In early November 2013 we got the word to go to Kandahar Air Field, Afghanistan, known as KAF.
And though my good mate Ian Williamson and I had been contemplating this for some months the short notice caused us a flurry of activity. How to get into the Afghanistan war zone? Not easy.
We were told to book the daily contractors’ flight out of Dubai with Fly Dubai.
The only scheduled flight from Dubai via Fly Dubai was into Kabul. I considered this very risky. After a few back and forth emails arrangements were made for the SASR to meet us at the airport. Things still didn’t seem right. Still at risk of being taken at Kabul.
We then ascertained that the flight into KAF that we were meant to take was operated by DFS, using a chartered Fly Dubai plane, giving the appearance that it was a Fly Dubai flight. Eventually, we were able to book two tickets on this DFS flight from Dubai into KAF, abandoning the Dubai to Kabul journey I had booked. A few hundred dollars down the drain – but better than being kidnapped. SNAFU.
DFS advertise that they have ‘people on the ground in some of the most inhospitable environments across the region’. DFS claim ‘a proven track record delivering solutions in the harshest conditions to the toughest locations’. Innovative Transport Solutions.
We flew Perth to Singapore and boarded the very new A380. What a magnificent aircraft. We had a 14 hour layover at Dubai and had to negotiate ‘permission to join the check-in queue’ at the contractor airline check in. A staff member was working her way along the queue checking entry permits to the war zone. We didn’t have one! But we did have a letter of authorisation from a three star US General – and that was acceptable.
The flight stopped at Bagram, the British controlled base in Afghanistan and we then headed for Kandahar Air Field. KAF is about 15 kilometres from Kandahar City in the province of Kandahar, the eastern neighbour of Helmand Province.
We were met by an Australian Army Major and whisked through entry formalities at the terminal. Bullet pockmarked ceiling, walls and other scars evidenced the ‘Taliban’s Last Stand’.
Many readers would have been through Inductions prior to entering workplaces, particularly mine sites and other potentially hazardous workplaces.
Our induction into KAF:
“If you hear incoming rockets hit the ground immediately with your head away from the mountains.”
“Don’t run for a shelter – you won’t have time.”
We checked in at the Hotel Kandahar – steel reinforced 40’ containers sectioned into rooms. With the admonishment to not proceed anywhere unescorted we paid our US$200 per night. Rocket attacks at no extra cost.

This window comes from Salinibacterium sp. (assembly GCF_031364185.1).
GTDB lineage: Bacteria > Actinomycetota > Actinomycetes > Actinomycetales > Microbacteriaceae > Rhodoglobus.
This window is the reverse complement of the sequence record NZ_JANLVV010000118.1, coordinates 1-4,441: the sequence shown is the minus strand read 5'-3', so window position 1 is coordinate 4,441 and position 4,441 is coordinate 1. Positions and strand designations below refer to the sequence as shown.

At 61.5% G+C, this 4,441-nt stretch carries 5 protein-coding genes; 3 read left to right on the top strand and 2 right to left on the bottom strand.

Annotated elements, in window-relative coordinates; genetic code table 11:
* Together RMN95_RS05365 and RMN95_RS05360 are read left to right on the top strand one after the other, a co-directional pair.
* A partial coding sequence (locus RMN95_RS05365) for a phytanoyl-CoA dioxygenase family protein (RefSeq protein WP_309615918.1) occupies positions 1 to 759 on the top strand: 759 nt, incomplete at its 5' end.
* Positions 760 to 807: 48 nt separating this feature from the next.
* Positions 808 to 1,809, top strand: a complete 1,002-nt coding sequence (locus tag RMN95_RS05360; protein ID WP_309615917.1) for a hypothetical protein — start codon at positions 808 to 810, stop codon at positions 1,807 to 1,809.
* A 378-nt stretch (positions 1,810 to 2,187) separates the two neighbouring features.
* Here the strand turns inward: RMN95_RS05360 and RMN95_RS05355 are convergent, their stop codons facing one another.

Our transport to the Hotel Kandahar and for the duration of our stay was a Toyota Landcruiser, 4.5L V8 engine, 5 speed manual, 5 seater, left hand drive wagon. But this one was not your garden variety LandCrab. It had a few extras.
Armored doors, roof and floor, bullet resistant windows, run flat tyres, and internal armor. Resistant to grenades, IEDS and small arms fire. The engine bay and fuel tank were armored to ensure the integrity of evasive functionality.
These armored Landcruisers have various levels of fitout, depending on the end users’ requirements and the level of threat in the various theatre of operations. One of the most important security features is that the vehicle looks OEM.
This one comes in at around $400k. Not the sort of vehicle one would buy from the local Toyota dealer but there are a number of providers worldwide, particularly in the Middle East.
Anyway, it was considered safe enough to get us to our quarters.
Three Mile Mountain to the north of the airfield, between it and the city of Kandahar, is a distinctive landmark. It is from here that many of the rocket attacks against the base are launched.
Kandahar Airfield is the home to the US 4th Division on deployment. When the Australian Army deploys it sets ups tents and marquees. The Yanks build three storey brick buildings.
The Australian contingent at KAF was at Camp Baker.
There was a strictly controlled speed limit of 25mph (40 kph) so when the Strykers came rushing in from a patrol at 80 kph it was evident they had casualties aboard.
KAF must rate as one of the most bizarre wartime creations in history, particularly The Boardwalk. There one could access ice cream, KFC, TGIFs, skateboard tracks, a soccer pitch, a running track, and lots of deep fried food in the middle of a barren, war torn landscape. Far from home but not far from the comforts of home.
With a population of 25,000 people, KAF equates to a medium size town. And while the war goes on the everyday exigencies of accommodation, power supply, rubbish disposal, sewage treatment, traffic management, parking, catering and entertainment are a constant.
When we got the tour of KAF we got the full tour. And that included the all important rubbish disposal facility and the struggling sewage works that gives the place a distinctive odour that hangs around day in and day out. It is said that troops are glad to go on missions ‘outside the wire’ to get away from the stench.